Source: Official Nintendo Magazine

Skyward Sword – A Zelda Revolution?

Reading articles, comments, forum posts and so on around various websites, I can’t help but feel there is a slight sense of uneasiness spreading around the Zelda community in regards to The Legend of Zelda: Skyward Sword. The game has undoubtedly generated much hype and speculation, but it’s what we have come to expect from a Legend of Zelda console game – after all, Twilight Princess managed to stay fresh enough for nearly two years before it was finally released. However, one crucial difference exists between the announcements of Twilight Princess and Skyward Sword – people have began to question seriously the direction of the Zelda series.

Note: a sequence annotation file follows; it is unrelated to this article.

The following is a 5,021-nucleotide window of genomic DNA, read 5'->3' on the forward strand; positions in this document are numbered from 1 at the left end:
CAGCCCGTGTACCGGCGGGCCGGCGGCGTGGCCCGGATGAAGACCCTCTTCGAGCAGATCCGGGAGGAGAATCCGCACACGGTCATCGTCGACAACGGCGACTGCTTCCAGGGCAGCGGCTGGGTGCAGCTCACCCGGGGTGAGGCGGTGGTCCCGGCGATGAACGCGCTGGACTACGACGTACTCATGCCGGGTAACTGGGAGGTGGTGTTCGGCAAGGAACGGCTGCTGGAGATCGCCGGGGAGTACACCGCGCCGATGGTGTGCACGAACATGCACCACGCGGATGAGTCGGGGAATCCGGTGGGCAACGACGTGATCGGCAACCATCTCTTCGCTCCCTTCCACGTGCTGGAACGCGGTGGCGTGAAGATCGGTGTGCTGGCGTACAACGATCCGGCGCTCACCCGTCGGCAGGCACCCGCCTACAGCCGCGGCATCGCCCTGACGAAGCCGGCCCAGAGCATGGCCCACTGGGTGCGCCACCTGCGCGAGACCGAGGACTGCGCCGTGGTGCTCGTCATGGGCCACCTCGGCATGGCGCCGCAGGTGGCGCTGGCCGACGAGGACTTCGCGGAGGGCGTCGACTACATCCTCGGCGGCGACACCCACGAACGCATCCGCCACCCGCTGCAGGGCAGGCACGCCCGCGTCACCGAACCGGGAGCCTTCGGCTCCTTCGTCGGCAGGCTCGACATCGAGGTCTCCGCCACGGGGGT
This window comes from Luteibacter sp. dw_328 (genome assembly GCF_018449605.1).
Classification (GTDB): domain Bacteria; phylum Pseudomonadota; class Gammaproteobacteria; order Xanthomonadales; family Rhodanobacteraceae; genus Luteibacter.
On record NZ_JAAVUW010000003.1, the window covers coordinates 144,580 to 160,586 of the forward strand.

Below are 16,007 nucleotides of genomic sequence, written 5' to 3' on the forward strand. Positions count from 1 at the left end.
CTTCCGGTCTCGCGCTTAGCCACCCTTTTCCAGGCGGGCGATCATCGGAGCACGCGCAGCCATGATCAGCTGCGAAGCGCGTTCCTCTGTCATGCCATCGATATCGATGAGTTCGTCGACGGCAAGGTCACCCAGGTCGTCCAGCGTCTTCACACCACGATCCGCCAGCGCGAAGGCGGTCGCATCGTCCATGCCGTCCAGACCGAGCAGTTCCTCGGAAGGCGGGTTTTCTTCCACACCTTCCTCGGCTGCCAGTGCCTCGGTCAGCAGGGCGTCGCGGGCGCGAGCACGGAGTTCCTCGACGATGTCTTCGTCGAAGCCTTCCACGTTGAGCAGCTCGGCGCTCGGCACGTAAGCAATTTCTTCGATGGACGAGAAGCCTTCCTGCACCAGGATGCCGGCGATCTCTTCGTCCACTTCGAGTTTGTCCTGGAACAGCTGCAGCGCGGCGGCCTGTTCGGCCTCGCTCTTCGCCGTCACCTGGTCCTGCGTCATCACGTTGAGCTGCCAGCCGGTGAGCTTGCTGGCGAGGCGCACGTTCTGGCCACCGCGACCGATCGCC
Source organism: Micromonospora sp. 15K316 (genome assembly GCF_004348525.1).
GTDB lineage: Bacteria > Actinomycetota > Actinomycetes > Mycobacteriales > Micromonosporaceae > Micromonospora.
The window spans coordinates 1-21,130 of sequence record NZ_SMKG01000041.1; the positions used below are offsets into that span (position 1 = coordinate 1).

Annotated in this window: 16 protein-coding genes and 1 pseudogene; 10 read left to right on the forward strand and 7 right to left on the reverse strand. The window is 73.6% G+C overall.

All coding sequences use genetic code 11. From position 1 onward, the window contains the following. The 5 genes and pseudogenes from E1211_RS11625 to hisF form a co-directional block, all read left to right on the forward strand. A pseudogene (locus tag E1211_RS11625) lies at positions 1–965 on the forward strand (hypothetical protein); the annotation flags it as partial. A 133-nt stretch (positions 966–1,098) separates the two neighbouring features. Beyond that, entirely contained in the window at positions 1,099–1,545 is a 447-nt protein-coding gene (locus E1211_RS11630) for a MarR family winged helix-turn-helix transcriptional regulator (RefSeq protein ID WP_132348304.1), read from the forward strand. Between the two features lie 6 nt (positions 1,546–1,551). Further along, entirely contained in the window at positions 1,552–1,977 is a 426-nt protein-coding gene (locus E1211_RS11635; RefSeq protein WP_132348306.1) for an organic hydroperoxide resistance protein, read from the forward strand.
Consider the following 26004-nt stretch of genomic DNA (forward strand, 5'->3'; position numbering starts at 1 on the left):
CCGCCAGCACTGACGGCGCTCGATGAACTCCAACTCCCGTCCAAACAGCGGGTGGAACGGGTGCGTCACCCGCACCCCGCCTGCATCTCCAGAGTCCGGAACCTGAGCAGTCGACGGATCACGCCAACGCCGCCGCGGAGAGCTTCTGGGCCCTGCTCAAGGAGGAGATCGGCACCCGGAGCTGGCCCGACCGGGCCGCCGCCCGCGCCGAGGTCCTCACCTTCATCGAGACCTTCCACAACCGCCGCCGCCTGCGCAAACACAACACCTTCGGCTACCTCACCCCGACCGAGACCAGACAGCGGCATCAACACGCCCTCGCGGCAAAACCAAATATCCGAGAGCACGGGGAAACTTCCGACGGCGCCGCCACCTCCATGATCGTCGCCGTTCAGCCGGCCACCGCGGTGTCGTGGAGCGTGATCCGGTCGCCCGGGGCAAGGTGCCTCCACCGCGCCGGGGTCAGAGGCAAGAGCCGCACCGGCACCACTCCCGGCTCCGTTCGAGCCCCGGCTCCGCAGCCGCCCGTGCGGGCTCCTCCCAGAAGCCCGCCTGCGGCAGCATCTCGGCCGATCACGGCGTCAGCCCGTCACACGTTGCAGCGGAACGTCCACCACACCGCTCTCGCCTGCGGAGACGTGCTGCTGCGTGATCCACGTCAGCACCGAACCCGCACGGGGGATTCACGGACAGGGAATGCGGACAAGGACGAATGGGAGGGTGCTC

It’s difficult to tell exactly what people want from Skyward Sword, but the flavour of the month seems to be radical change in the tried and tested Zelda formula. Certainly, the generic structure of the Legend of Zelda is rather rigid, and it is a structure that has, with little exception, been followed from the beggining. I think your typical Zelda game goes something like this: Players are presented with a reasonably spacious overworld where they progress through dungeons and quests in a linear fashion, with some leeway for exploration. The Wind Waker and Twilight Princess expanded, but never breached, the Zelda tradition. Both games made room for additional exploration. For instance, The Wind Waker had you sailing to and from all sorts of islands, but a lot of the time you were just going through computer generated sea. Twilight Princess had a large overworld, but you were still ‘stuck’ in the same style of environment we saw in Ocarina of Time, consisting of a central hub that sprouts liner paths to other areas. Now, with the traditional Zelda format arguably being pushed to it’s limits, and the revival of Ocarina of Time that was Twilight Princess being done and dusted, it seems Zelda fans finally want something different.